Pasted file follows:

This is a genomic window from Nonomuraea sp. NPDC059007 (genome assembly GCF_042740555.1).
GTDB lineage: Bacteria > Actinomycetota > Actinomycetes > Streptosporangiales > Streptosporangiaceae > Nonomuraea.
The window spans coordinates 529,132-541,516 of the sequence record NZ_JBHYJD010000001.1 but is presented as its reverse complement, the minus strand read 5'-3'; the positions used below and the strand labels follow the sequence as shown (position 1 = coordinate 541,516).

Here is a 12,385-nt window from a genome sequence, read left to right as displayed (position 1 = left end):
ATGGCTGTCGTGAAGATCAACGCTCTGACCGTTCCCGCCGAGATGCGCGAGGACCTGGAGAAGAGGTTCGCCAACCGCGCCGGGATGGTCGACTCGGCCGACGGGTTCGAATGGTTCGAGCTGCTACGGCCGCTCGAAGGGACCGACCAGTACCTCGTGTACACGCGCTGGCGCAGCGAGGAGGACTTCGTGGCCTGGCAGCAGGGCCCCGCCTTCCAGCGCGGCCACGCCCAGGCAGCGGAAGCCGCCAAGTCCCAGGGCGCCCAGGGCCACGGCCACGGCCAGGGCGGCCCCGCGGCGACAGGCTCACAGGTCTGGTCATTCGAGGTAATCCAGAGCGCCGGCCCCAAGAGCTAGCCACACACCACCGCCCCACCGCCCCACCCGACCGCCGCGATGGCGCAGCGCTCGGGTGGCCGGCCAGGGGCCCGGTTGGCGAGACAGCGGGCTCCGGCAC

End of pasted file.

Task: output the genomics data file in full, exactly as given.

This is a genomic window from Nonomuraea sp. NPDC059007 (genome assembly GCF_042740555.1).
GTDB lineage: Bacteria > Actinomycetota > Actinomycetes > Streptosporangiales > Streptosporangiaceae > Nonomuraea.
The window spans coordinates 529,132-541,516 of the sequence record NZ_JBHYJD010000001.1 but is presented as its reverse complement, the minus strand read 5'-3'; the positions used below and the strand labels follow the sequence as shown (position 1 = coordinate 541,516).

Here is a 12,385-nt window from a genome sequence, read left to right as displayed (position 1 = left end):
ATGGCTGTCGTGAAGATCAACGCTCTGACCGTTCCCGCCGAGATGCGCGAGGACCTGGAGAAGAGGTTCGCCAACCGCGCCGGGATGGTCGACTCGGCCGACGGGTTCGAATGGTTCGAGCTGCTACGGCCGCTCGAAGGGACCGACCAGTACCTCGTGTACACGCGCTGGCGCAGCGAGGAGGACTTCGTGGCCTGGCAGCAGGGCCCCGCCTTCCAGCGCGGCCACGCCCAGGCAGCGGAAGCCGCCAAGTCCCAGGGCGCCCAGGGCCACGGCCACGGCCAGGGCGGCCCCGCGGCGACAGGCTCACAGGTCTGGTCATTCGAGGTAATCCAGAGCGCCGGCCCCAAGAGCTAGCCACACACCACCGCCCCACCGCCCCACCCGACCGCCGCGATGGCGCAGCGCTCGGGTGGCCGGCCAGGGGCCCGGTTGGCGAGACAGCGGGCTCCGGCAC